• Motorcycle licensing programs to take into account the higher levels of vehicle control and cognitive skill required to ride a motorcycle compared to driving a vehicle
  • Support for graduated licensing programs which require a minimum age for solo riding equal to the minimum age for obtaining a probationary car driver’s licence with longer probationary periods
  •  Support for increasing restrictions regarding alcohol and other drugs, in light of the knowledge that riding a motorcycle requires high levels of vehicle control and cognitive skill than driving a motor vehicle
  • Support for governments to view motorcycles as a significant, increasing and distinct mode of transport and form of recreation when planning roads and safety strategies
  • Support for governments to place emphasis on off-road motorcycle strategies and measures such as age restrictions, mandatory helmet wearing, appropriate training and supervision, particularly for younger riders, to reduce off-road motorcycle injuries
  • Support for identifiers on all motorcycles

Vehicle safety - Car

Recognising the major role that vehicle standards and features play in the reduction of road trauma, the College recommends the following measures be supported:

  • Vehicle safety features such as, but not limited to, front, side and curtain airbags, anti-lock braking systems, electronic stability control and aggressive seat belt reminder systems be installed in all new cars
  • Close liaison between vehicle designers, road engineers and those who treat road trauma victims to ensure vehicle safety improvements are in line with world’s best practice
  • Clinical representation on a National Design Rules Committees
  • Programs such as the Australian New Car Assessment Program (ANCAP) and mandatory display of car safety ratings at point of sale to communicate the importance of safety
  • Vehicle safety advertising codes that place safety as the highest priority
  • Mandatory wearing of approved seat belts or other restraints by all occupants wherever seated in a motor vehicle including buses, and there be no l exemption from wearing a restraint on medical grounds
  • Mandatory wearing of approved child restraints and use of booster seats for all children up to 135 cm
  • Support for Government loan and community-based schemes designed to improve availability of approved infant and child restraints

Speed

Recognising the major role that excessive speed plays in the causation of serious road crashes particularly in combination with alcohol. The College supports the following: That

  • Appropriate speed limits be adopted having regard to the environment, traffic density and such other considerations as may be relevant to safe road usage
  • Enforcement programs and initiatives be intensified so that there will be a higher chance of detection and penalties for drivers and riders who exceed the posted limits
  • Radar detection devices in vehicles be banned. Speed limits be reduced on both urban non-arterial roads and regional/small towns, and that there be consistency of speed limits in shopping centres, school zones and precincts of high risk to pedestrians, and cyclists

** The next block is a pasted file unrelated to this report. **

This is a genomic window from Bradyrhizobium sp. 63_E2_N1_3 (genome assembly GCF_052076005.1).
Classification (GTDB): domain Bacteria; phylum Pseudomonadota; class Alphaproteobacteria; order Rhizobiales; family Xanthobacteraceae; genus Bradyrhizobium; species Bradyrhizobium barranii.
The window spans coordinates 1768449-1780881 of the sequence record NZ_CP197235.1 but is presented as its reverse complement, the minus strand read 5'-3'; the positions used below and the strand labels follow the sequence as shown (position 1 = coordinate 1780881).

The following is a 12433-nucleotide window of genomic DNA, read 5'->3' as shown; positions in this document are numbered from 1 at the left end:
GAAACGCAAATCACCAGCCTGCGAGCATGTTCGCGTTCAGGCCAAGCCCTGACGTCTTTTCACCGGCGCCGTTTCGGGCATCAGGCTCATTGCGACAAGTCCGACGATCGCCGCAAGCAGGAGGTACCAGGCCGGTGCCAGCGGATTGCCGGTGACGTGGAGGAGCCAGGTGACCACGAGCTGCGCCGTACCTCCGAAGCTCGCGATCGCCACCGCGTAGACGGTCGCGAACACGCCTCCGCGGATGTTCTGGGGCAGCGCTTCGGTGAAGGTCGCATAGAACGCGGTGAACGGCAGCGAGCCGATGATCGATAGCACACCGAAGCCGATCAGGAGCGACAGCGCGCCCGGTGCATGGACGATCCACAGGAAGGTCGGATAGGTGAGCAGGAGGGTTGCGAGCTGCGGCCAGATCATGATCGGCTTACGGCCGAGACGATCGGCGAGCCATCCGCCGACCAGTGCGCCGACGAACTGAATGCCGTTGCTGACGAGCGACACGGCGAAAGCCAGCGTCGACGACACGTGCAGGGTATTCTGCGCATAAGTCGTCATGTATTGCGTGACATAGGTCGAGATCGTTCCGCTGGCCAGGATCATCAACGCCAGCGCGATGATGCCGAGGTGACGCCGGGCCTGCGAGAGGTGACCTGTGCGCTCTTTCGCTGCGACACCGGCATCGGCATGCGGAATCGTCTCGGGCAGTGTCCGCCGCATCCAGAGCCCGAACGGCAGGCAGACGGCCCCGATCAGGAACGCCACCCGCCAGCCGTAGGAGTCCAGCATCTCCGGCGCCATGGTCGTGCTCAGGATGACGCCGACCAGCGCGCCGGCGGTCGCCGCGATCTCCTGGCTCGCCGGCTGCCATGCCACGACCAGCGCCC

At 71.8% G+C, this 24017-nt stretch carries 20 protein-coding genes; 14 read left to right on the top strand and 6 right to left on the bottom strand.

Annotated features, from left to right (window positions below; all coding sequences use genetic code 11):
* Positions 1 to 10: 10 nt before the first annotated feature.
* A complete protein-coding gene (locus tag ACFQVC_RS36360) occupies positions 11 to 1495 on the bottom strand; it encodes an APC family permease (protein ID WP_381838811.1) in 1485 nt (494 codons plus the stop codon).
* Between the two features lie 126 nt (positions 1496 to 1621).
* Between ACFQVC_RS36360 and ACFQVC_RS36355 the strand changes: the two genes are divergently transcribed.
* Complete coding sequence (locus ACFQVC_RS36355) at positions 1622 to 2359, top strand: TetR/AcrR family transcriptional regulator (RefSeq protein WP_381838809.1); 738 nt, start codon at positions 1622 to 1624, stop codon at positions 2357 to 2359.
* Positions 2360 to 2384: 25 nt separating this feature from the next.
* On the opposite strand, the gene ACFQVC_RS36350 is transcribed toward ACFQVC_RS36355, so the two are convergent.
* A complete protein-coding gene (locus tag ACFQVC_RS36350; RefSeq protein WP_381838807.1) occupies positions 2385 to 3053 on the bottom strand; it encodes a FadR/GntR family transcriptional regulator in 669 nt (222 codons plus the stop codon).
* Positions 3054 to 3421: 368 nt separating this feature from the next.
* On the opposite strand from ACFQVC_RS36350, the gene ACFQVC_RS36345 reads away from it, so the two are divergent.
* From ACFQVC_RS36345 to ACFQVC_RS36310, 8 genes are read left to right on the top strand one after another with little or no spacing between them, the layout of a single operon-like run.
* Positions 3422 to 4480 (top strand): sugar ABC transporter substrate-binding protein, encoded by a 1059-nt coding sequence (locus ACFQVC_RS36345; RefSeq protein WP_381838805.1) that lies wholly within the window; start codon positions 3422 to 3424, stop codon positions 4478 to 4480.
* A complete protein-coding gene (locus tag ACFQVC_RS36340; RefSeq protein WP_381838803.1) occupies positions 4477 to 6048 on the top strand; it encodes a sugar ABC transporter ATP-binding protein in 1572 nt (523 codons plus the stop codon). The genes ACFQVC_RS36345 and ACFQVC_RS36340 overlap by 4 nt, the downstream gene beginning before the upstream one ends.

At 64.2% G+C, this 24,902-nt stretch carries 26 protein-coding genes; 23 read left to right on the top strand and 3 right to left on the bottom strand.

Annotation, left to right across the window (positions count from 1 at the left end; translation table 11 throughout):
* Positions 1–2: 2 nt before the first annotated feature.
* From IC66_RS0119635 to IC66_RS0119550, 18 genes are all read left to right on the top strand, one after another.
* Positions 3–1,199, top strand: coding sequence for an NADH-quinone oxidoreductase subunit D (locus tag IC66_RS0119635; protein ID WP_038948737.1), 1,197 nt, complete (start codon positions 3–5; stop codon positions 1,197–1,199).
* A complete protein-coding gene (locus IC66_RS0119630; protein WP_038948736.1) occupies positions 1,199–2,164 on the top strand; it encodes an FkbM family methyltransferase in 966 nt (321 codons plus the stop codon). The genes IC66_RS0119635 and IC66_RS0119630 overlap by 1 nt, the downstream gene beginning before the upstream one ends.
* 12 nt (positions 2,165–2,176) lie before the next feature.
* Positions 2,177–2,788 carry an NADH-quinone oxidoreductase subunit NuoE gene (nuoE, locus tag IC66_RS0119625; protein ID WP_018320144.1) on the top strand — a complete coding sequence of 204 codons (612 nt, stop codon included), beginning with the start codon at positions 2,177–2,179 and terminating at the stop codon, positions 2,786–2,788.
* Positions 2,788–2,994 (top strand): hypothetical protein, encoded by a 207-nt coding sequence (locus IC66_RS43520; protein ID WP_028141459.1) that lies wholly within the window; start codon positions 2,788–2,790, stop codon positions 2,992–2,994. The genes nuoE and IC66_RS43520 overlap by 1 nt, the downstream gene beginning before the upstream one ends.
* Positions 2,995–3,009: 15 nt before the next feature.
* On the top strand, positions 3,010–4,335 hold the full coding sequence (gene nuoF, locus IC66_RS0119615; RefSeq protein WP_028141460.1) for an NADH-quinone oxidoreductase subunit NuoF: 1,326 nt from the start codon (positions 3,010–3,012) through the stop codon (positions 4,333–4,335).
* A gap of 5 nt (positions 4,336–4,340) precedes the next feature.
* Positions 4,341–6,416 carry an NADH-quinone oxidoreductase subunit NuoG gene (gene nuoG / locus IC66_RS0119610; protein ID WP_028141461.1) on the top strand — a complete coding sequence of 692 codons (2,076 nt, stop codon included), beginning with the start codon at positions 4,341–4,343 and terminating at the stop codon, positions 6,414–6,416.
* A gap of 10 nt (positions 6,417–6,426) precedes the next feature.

• Cancellation of licence for drivers and riders exceeding the speed limit by the specified margin be supported
  • The gradation of speed penalties be commensurate with the level of danger
  • All heavy vehicles such as trucks, coaches and buses be fitted with speed governors and effective monitoring programs and adequate penalties for tampering with such devices be enforced
  • Regular reviews of speed limits occur taking into consideration what road users suggest are appropriate in the particular situation
  • Signs advising changes in speed limits be prominently displayed on all roads

Licensing

The College, aware of the diversity of licence regulations in various jurisdictions, recommends the following licensing initiatives:

Young Drivers

The application of a graduated licensing system whereby newly licensed drivers have a period of time in which to gain experience

  • Increasing the probationary period to an age which research shows a greater ability to assess risks, control impulsive behaviour and handle distractions
  • A national minimum driving age of 18 years
  • A national minimum learner driver age of 16 years and at least 120 hours of supervised pre-licence driving (a minimum of 10% of these to be with a fully qualified driving instructor) in varying conditions
  • Passenger restrictions, particularly in the first year of licenced driving
  • Night time curfews, particularly in the first year of licenced driving
  • Zero blood alcohol for all probationary drivers
  • Prohibition of use of telephones within motor vehicles by learner or probationary drivers
  • Vehicle power restrictions for all learner and probationary drivers
  • A graded demerit point allowance system for drivers up to the age of 25 years
  • Mandate basic first aid training as part of the driver licensing system

 

Older & Impaired Drivers

Policies which strike a balance between the rights of our senior community for mobility and independence and their responsibilities as safe drivers

  • Further research and development into effective methods of identifying hazardous drivers
  • Self-assessment style tools which older drivers should be asked to consider at licence renewal. These could also have potential for use by a General Practitioner. For example a driver could be asked to respond to a health questionnaire either by themselves or in conjunction with their regular medical practitioner which would provide the driver with an opportunity to seriously consider their driving ability on a regular basis. A General Practitioner could use these tools to monitor a patient on a regular basis
  • Restricted licences which can allow drivers to maintain mobility and independence in lower risk situations, an ‘R plate’ system is supported
  • Policies which improve the availability of alternative transport options and encourage their use by senior community members
  • Policies which improve the safety of the Australasian vehicle fleet and encourage their purchase by older drivers as a way of reducing injury severity